New York City Mayor Bill de Blasio said on Monday that students and teachers will have to keep wearing masks when they return to school this fall, despite updated federal guidelines suggesting that vaccinated youth and adults can drop face coverings inside classrooms.
Under the guidelines released last Friday, the Centers for Disease Control and Prevention (CDC) recommended that unvaccinated children continue to wear masks at school while adults and older students who are vaccinated against the CCP (Chinese Communist Party) virus not longer have to.
De Blasio, while sounding optimistic on preparations for a full return to in-person learning in the fall, said schools will stick with the state’s existing mask protocols.
“I’m absolutely confident based on this guidance and everything else we’ve seen that we’ll be able to get all our kids back into school in September, but for now [we’re] sticking with the idea that, you know, wearing the masks is a smart thing to do in schools,” de Blasio told reporters. “We’ll keep assessing as we go along but I think, for now, it still makes sense.”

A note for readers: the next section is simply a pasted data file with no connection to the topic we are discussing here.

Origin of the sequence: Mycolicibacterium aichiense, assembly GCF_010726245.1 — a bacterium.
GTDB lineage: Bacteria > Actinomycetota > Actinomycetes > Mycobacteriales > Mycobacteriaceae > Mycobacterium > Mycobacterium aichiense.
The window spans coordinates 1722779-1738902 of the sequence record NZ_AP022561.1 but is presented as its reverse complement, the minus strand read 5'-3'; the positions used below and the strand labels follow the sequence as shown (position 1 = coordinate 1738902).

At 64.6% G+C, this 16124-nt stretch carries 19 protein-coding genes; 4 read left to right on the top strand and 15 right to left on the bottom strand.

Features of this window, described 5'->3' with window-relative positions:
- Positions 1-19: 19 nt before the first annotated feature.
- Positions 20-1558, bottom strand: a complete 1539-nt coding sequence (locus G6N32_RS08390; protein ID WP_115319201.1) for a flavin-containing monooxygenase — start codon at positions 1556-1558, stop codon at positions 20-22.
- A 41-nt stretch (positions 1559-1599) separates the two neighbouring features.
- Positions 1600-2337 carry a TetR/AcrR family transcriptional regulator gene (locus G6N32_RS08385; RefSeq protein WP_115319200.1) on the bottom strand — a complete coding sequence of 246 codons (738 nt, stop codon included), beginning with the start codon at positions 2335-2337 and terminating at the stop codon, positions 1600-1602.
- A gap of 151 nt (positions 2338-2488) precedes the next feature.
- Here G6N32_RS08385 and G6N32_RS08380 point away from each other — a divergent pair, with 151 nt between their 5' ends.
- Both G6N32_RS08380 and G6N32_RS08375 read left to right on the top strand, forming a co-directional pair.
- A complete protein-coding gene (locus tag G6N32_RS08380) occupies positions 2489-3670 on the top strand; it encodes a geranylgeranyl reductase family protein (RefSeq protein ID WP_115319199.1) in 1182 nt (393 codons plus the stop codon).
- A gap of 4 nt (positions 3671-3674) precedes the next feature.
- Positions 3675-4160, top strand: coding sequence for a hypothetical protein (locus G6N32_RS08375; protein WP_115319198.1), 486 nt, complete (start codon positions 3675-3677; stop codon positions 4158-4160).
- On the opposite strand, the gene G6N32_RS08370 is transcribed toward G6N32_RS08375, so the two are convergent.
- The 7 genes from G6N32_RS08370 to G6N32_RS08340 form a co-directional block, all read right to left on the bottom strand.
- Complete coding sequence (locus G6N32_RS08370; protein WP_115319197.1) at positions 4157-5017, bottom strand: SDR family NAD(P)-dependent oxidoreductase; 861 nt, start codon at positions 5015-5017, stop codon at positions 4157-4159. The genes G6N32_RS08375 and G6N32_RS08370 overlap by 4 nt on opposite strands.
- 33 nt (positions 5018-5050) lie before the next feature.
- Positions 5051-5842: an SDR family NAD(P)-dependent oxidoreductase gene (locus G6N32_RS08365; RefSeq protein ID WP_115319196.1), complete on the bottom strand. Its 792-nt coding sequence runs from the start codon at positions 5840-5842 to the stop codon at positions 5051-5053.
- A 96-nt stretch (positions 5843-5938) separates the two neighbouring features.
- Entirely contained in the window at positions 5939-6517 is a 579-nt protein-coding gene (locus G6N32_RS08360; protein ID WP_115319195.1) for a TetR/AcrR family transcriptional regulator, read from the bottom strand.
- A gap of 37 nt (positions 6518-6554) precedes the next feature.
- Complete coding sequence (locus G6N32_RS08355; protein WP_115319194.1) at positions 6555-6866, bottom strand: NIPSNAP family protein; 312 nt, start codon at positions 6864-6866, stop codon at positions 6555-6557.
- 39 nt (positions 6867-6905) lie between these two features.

“We’ve been constantly working with the CDC but we also, in this case, have been very careful given everything the city’s been through,” he added.
The mayor’s decision, although not accommodating to the CDC’s latest guidance, is consistent with that of New York State, which still mandates universal mask wearing in school buildings. The United Federation of Teachers, a labor union representing nearly 200,000 employees in New York City’s public school system, has also been in favor of keeping the restrictions in place.
According to New York City’s health department, ten percent of children aged 12-17 in the city are fully vaccinated. Children under the age of 12 so far have yet to be authorized to receive vaccines against the CCP virus.
The announcement comes as California continues to require that masks to be worn indoors at schools in the state, regardless of teachers and students’ vaccination status.
“We’re going to start with a requirement K through 12 that the year begins with masks,” said California’s Health Secretary Mark Ghaly, reported the Los Angeles Time. “At the outset of the new year, students should be able to walk into school without worrying about whether they will feel different or singled out for being vaccinated or unvaccinated—treating all kids the same will support a calm and supportive school environment.”
Federal data, as well as a number of studies, have suggested that children are at much lower risk of contracting the CCP virus than adults are, and when they do, are much less likely to suffer severe symptoms.
Advocates have also expressed concern about possible psychological impacts of mandatory mask wearing.